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Wetland Plants and Plant Communities of Minnesota and Wisconsin

JEWELWEED

(Impatiens capensis Meerb.)


Jewelweed

TOUCH-ME-NOT FAMILY (Balsaminaceae)

IND. STATUS: FACW

FIELD CHARACTERISTICS: An annual with a succulent, smooth stem that grows to a height of 5-15 dm. The leaves are alternate, finely toothed, and 3-10 cm. long on petioles about 2.5 cm. in length. Flowers are pendent, conical, 2-3 cm. long, with a spur 8 mm. long and curved forward. Flowers are usually orange-yellow with brown or reddish spots; the mouth of the flower is half as wide as the flower is long. Fruit is a capsule that, when mature, pops open at the slightest touch (which gives this plant another common name, touch-me-not). In flower from June to September.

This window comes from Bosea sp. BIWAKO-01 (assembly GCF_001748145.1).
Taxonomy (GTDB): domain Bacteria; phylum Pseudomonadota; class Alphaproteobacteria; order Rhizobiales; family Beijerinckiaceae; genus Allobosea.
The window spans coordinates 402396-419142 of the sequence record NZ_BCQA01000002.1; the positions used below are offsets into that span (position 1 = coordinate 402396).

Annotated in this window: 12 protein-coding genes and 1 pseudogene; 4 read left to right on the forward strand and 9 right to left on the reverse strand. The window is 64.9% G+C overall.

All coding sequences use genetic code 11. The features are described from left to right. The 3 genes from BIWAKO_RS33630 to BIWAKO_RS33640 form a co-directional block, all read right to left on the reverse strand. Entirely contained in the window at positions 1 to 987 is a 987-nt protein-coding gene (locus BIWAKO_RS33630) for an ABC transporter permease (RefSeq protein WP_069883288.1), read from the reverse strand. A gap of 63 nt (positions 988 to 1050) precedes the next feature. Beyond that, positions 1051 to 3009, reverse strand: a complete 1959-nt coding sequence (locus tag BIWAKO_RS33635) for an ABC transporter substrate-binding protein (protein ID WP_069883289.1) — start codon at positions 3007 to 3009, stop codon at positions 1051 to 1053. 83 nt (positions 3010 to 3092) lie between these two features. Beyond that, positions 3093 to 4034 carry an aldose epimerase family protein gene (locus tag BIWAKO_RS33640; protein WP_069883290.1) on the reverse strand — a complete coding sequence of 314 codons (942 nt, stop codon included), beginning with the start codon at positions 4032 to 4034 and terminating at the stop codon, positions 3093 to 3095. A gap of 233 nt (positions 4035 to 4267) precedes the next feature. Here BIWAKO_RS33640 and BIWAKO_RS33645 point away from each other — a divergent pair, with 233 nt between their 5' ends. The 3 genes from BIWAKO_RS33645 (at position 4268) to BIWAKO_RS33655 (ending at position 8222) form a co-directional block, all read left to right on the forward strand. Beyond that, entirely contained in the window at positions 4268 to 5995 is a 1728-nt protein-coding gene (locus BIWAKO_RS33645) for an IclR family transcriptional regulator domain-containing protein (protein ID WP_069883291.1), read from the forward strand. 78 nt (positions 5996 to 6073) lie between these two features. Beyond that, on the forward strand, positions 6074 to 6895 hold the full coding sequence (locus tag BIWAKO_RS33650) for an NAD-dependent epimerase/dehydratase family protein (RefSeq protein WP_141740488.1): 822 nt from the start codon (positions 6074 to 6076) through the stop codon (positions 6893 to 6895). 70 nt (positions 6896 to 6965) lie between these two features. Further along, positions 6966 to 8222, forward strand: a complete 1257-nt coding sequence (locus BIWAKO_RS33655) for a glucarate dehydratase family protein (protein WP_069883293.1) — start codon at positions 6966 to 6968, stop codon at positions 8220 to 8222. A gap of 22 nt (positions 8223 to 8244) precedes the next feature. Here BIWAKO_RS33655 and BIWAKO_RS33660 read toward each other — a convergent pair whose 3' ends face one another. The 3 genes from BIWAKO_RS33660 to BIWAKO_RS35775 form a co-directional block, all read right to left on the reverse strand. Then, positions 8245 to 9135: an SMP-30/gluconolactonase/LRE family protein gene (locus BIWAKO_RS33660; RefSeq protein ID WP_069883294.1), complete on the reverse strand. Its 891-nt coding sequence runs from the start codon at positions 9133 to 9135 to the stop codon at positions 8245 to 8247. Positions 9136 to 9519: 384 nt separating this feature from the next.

ECOLOGICAL NOTES: Jewelweed is found in a wide variety of wetland habitats including floodplain forests, shrub-carrs, fresh (wet) meadows, wood swamps, and along streambanks and springs. It occasionally can be found in upland woods. A synonym is I. biflora Willd.

Crushing the stem and rubbing the juice on the skin is said to alleviate the symptoms of poison ivy (Toxicodendron radicans) and nettle (Urticaceae) stings.

SOURCE: Gleason and Cronquist (1991); Swink and Wilhelm (1994); and Voss (1985).


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